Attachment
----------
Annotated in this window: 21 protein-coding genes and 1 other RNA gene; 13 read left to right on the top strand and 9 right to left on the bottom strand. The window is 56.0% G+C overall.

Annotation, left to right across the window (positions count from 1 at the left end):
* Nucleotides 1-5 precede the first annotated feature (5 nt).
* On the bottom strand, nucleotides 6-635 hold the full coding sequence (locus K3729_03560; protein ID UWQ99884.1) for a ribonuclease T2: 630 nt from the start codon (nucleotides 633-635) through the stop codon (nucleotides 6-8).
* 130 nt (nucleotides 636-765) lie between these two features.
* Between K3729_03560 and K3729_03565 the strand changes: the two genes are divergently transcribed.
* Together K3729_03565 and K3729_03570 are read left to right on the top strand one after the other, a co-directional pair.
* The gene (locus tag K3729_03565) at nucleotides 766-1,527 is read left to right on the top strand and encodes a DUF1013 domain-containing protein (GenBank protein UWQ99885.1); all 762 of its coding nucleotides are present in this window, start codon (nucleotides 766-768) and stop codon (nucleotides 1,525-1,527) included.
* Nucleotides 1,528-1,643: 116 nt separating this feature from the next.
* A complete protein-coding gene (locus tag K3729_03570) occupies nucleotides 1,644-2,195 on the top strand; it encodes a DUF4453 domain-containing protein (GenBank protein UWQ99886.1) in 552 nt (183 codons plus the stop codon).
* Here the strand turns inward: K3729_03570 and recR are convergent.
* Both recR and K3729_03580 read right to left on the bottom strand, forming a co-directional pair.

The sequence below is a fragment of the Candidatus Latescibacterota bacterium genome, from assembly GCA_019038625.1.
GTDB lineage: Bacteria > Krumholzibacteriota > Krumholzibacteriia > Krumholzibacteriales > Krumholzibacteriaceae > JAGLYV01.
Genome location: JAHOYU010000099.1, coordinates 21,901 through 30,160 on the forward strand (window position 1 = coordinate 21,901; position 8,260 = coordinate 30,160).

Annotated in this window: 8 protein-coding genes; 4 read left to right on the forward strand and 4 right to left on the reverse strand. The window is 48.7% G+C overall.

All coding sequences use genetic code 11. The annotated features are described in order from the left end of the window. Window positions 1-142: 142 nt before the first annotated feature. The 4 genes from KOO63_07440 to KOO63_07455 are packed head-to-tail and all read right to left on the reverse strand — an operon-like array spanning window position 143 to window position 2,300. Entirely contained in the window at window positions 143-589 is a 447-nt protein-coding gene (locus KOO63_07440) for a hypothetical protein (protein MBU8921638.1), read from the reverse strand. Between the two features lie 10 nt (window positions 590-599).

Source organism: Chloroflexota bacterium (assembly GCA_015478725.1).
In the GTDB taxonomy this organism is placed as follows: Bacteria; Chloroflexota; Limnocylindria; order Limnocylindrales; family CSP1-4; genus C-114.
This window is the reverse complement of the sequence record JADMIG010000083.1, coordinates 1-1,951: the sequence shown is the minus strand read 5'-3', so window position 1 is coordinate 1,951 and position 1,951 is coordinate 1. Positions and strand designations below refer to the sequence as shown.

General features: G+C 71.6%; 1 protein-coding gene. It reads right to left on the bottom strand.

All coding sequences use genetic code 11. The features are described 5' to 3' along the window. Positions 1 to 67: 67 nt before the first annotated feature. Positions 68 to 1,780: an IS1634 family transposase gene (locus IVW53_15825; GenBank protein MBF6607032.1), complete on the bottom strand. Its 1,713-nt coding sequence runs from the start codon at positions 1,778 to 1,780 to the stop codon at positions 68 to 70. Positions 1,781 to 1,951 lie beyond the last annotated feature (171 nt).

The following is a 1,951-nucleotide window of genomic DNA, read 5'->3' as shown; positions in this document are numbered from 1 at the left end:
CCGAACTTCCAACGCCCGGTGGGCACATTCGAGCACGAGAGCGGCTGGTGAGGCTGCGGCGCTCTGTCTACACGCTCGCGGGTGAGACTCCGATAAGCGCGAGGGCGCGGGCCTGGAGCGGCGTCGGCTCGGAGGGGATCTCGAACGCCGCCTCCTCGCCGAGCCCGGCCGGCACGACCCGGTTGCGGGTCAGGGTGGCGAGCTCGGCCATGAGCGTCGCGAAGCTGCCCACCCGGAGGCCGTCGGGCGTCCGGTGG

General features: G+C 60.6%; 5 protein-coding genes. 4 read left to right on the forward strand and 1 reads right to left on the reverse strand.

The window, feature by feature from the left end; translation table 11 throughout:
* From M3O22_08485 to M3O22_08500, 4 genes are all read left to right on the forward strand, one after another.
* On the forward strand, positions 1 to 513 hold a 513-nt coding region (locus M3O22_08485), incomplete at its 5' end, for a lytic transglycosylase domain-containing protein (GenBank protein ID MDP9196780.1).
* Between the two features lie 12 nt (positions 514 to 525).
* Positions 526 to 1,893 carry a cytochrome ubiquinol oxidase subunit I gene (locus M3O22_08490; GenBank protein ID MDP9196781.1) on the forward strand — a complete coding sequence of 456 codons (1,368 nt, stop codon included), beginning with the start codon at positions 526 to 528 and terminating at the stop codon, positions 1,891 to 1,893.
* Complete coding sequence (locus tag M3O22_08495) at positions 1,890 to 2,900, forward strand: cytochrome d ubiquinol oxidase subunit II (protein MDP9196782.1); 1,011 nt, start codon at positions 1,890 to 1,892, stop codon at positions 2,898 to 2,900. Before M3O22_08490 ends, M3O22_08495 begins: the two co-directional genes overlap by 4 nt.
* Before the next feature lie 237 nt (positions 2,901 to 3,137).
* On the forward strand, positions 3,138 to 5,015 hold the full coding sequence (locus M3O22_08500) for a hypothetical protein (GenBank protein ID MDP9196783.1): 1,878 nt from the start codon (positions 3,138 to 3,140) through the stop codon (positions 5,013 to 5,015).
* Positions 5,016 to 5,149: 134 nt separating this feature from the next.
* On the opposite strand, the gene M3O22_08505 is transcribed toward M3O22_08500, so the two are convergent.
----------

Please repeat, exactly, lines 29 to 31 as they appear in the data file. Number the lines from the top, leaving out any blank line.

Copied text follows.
* Between the two features lie 12 nt (positions 514 to 525).
* Positions 526 to 1,893 carry a cytochrome ubiquinol oxidase subunit I gene (locus M3O22_08490; GenBank protein ID MDP9196781.1) on the forward strand — a complete coding sequence of 456 codons (1,368 nt, stop codon included), beginning with the start codon at positions 526 to 528 and terminating at the stop codon, positions 1,891 to 1,893.
* Complete coding sequence (locus tag M3O22_08495) at positions 1,890 to 2,900, forward strand: cytochrome d ubiquinol oxidase subunit II (protein MDP9196782.1); 1,011 nt, start codon at positions 1,890 to 1,892, stop codon at positions 2,898 to 2,900. Before M3O22_08490 ends, M3O22_08495 begins: the two co-directional genes overlap by 4 nt.